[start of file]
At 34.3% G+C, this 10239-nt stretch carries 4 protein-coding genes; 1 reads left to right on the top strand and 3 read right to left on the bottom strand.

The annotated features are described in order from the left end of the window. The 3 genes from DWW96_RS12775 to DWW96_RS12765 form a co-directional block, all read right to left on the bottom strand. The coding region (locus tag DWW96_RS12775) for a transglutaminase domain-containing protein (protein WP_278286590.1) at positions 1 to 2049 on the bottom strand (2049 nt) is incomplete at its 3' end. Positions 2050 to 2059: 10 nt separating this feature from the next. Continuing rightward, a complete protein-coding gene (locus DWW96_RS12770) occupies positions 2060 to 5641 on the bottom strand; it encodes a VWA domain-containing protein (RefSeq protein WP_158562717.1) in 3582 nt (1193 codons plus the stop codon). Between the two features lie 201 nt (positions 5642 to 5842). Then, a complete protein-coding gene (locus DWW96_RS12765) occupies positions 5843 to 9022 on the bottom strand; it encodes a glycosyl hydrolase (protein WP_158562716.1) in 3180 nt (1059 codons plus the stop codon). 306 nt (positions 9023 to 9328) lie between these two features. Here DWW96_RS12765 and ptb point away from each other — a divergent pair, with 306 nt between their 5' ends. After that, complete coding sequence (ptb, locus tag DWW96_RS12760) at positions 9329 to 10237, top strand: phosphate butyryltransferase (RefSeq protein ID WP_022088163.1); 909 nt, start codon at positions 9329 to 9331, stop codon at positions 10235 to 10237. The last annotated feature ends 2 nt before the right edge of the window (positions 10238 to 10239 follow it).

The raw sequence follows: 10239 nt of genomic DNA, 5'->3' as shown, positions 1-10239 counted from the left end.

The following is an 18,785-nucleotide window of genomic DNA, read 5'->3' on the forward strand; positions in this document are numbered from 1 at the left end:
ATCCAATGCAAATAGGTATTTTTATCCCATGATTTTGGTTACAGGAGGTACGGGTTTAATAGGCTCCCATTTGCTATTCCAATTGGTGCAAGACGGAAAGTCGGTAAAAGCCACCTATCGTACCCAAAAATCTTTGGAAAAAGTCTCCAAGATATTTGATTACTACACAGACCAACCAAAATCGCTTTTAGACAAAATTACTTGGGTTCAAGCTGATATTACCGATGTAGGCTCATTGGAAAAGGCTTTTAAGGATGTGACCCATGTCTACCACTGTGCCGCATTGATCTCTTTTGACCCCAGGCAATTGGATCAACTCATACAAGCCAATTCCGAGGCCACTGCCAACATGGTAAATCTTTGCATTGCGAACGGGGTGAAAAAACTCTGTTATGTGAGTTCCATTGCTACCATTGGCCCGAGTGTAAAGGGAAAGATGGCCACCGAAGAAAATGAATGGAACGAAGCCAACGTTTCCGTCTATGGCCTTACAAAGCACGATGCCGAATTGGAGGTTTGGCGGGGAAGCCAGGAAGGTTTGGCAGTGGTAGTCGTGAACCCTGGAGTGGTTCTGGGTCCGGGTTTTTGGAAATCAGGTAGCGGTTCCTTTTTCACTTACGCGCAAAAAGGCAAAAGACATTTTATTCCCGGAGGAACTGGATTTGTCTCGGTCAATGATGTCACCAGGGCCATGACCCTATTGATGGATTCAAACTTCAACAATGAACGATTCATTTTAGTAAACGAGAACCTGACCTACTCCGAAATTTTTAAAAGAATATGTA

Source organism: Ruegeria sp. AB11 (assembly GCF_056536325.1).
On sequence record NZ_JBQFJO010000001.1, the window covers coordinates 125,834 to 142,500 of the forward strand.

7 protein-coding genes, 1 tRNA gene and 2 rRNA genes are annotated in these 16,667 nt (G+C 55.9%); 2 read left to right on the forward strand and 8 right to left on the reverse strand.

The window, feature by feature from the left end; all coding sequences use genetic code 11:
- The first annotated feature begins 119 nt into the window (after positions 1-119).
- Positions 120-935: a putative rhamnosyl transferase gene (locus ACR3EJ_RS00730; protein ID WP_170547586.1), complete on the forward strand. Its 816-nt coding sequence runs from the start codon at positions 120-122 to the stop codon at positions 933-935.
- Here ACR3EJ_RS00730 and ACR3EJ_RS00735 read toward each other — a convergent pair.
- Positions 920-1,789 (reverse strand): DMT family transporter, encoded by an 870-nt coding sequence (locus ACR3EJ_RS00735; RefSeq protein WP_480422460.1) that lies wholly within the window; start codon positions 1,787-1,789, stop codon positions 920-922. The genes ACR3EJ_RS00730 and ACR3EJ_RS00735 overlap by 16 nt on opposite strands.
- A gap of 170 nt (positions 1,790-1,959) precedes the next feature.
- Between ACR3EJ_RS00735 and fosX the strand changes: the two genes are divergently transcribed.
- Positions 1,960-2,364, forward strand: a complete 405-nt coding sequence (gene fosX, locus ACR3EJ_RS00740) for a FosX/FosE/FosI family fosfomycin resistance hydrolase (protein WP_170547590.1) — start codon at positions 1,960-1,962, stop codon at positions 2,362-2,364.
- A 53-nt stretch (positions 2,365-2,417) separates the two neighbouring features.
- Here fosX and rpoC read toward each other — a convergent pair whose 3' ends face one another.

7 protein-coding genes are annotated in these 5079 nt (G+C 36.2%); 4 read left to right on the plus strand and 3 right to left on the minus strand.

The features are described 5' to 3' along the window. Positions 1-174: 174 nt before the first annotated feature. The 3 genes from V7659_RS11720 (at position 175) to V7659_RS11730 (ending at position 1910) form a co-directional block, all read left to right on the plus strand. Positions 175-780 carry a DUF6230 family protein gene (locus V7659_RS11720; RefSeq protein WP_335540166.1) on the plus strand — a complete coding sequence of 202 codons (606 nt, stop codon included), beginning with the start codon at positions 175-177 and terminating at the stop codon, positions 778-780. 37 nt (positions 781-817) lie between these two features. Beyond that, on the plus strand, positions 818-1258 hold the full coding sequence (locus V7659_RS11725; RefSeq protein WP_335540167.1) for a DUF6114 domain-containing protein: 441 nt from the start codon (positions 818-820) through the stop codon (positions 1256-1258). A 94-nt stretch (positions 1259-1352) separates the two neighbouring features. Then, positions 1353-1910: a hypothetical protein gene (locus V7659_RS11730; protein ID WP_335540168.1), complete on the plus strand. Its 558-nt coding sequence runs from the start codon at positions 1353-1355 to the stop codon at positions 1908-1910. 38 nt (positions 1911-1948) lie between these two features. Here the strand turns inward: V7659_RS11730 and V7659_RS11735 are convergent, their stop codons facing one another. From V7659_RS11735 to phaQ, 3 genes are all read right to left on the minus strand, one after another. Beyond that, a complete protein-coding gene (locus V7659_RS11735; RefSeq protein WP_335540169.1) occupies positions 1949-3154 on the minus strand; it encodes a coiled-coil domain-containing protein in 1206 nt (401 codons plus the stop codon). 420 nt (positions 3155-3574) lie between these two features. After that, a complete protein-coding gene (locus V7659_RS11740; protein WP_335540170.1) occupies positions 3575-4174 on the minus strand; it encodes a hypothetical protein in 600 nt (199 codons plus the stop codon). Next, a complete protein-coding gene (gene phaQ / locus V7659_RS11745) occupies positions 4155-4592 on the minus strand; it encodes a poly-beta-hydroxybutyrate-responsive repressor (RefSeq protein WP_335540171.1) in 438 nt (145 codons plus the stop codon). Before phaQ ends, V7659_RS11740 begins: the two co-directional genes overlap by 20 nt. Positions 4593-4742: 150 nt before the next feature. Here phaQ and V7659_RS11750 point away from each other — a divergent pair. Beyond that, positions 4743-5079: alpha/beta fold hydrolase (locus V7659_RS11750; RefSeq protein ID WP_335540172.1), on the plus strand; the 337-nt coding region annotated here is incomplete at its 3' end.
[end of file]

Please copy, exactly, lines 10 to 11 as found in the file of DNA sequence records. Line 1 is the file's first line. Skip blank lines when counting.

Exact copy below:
- The first annotated feature begins 119 nt into the window (after positions 1-119).
- Positions 120-935: a putative rhamnosyl transferase gene (locus ACR3EJ_RS00730; protein ID WP_170547586.1), complete on the forward strand. Its 816-nt coding sequence runs from the start codon at positions 120-122 to the stop codon at positions 933-935.